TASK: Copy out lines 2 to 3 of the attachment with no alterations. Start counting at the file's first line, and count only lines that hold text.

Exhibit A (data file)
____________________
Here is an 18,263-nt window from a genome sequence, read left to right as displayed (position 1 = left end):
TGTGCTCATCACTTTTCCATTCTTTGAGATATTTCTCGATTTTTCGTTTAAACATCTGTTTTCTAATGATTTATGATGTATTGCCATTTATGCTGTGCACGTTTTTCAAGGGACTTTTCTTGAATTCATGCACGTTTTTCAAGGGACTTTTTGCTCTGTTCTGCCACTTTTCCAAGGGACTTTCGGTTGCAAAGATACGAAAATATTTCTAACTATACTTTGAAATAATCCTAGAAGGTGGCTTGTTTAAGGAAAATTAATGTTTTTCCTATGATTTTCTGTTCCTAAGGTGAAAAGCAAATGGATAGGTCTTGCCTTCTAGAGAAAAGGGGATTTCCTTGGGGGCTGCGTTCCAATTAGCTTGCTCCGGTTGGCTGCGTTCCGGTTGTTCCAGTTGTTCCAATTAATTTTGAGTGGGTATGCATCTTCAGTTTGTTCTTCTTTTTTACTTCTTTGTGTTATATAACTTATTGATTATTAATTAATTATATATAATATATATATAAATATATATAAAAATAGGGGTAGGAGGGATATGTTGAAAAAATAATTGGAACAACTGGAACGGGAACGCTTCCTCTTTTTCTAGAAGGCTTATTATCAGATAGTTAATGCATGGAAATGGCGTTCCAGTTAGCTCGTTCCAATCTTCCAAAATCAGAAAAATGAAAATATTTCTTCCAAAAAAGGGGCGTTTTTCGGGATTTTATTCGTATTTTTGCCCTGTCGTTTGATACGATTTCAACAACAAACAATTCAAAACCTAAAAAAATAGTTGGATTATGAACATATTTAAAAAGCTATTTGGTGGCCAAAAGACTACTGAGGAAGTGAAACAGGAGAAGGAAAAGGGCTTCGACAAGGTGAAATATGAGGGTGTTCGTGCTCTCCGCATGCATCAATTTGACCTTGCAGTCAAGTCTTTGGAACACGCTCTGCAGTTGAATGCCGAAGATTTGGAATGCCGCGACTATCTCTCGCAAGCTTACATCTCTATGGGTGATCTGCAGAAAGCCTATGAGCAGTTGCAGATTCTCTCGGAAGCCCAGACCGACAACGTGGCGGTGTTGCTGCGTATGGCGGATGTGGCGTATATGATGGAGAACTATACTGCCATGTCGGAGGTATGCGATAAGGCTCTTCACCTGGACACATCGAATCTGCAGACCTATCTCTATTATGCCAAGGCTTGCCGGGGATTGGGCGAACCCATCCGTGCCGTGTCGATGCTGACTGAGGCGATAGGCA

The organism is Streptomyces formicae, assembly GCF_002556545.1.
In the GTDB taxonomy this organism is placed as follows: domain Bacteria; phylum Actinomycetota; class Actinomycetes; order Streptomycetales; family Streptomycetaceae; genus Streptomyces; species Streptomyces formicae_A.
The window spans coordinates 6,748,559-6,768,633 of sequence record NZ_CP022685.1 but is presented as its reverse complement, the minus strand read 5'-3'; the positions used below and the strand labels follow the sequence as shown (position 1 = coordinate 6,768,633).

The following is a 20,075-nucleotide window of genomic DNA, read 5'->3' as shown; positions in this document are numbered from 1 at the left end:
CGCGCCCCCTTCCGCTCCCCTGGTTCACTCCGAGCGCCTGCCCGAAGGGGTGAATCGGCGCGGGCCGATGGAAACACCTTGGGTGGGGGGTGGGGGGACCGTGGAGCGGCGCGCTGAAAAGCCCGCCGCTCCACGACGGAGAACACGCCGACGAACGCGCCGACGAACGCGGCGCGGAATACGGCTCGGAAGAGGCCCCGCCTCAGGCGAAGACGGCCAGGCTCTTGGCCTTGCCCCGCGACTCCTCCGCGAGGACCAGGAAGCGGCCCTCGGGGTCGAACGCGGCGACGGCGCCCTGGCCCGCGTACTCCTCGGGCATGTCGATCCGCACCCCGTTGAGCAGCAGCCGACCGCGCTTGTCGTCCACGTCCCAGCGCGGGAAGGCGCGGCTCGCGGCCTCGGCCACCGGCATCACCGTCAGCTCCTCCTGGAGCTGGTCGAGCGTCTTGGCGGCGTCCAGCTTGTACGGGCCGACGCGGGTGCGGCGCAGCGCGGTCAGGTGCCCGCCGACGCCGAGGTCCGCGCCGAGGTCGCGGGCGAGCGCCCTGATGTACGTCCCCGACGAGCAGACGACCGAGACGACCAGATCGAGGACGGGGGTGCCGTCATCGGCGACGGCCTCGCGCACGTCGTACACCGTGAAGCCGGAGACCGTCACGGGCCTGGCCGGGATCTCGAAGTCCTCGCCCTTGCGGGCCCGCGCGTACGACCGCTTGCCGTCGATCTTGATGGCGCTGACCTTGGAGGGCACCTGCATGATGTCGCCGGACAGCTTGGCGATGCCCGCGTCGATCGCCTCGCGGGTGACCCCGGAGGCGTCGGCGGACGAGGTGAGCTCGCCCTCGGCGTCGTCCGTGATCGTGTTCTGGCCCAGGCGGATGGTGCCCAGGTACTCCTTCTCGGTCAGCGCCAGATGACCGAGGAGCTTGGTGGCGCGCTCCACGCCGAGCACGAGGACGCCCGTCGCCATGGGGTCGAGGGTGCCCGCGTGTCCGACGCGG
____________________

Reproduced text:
TGTGCTCATCACTTTTCCATTCTTTGAGATATTTCTCGATTTTTCGTTTAAACATCTGTTTTCTAATGATTTATGATGTATTGCCATTTATGCTGTGCACGTTTTTCAAGGGACTTTTCTTGAATTCATGCACGTTTTTCAAGGGACTTTTTGCTCTGTTCTGCCACTTTTCCAAGGGACTTTCGGTTGCAAAGATACGAAAATATTTCTAACTATACTTTGAAATAATCCTAGAAGGTGGCTTGTTTAAGGAAAATTAATGTTTTTCCTATGATTTTCTGTTCCTAAGGTGAAAAGCAAATGGATAGGTCTTGCCTTCTAGAGAAAAGGGGATTTCCTTGGGGGCTGCGTTCCAATTAGCTTGCTCCGGTTGGCTGCGTTCCGGTTGTTCCAGTTGTTCCAATTAATTTTGAGTGGGTATGCATCTTCAGTTTGTTCTTCTTTTTTACTTCTTTGTGTTATATAACTTATTGATTATTAATTAATTATATATAATATATATATAAATATATATAAAAATAGGGGTAGGAGGGATATGTTGAAAAAATAATTGGAACAACTGGAACGGGAACGCTTCCTCTTTTTCTAGAAGGCTTATTATCAGATAGTTAATGCATGGAAATGGCGTTCCAGTTAGCTCGTTCCAATCTTCCAAAATCAGAAAAATGAAAATATTTCTTCCAAAAAAGGGGCGTTTTTCGGGATTTTATTCGTATTTTTGCCCTGTCGTTTGATACGATTTCAACAACAAACAATTCAAAACCTAAAAAAATAGTTGGATTATGAACATATTTAAAAAGCTATTTGGTGGCCAAAAGACTACTGAGGAAGTGAAACAGGAGAAGGAAAAGGGCTTCGACAAGGTGAAATATGAGGGTGTTCGTGCTCTCCGCATGCATCAATTTGACCTTGCAGTCAAGTCTTTGGAACACGCTCTGCAGTTGAATGCCGAAGATTTGGAATGCCGCGACTATCTCTCGCAAGCTTACATCTCTATGGGTGATCTGCAGAAAGCCTATGAGCAGTTGCAGATTCTCTCGGAAGCCCAGACCGACAACGTGGCGGTGTTGCTGCGTATGGCGGATGTGGCGTATATGATGGAGAACTATACTGCCATGTCGGAGGTATGCGATAAGGCTCTTCACCTGGACACATCGAATCTGCAGACCTATCTCTATTATGCCAAGGCTTGCCGGGGATTGGGCGAACCCATCCGTGCCGTGTCGATGCTGACTGAGGCGATAGGCA

The organism is Streptomyces formicae, assembly GCF_002556545.1.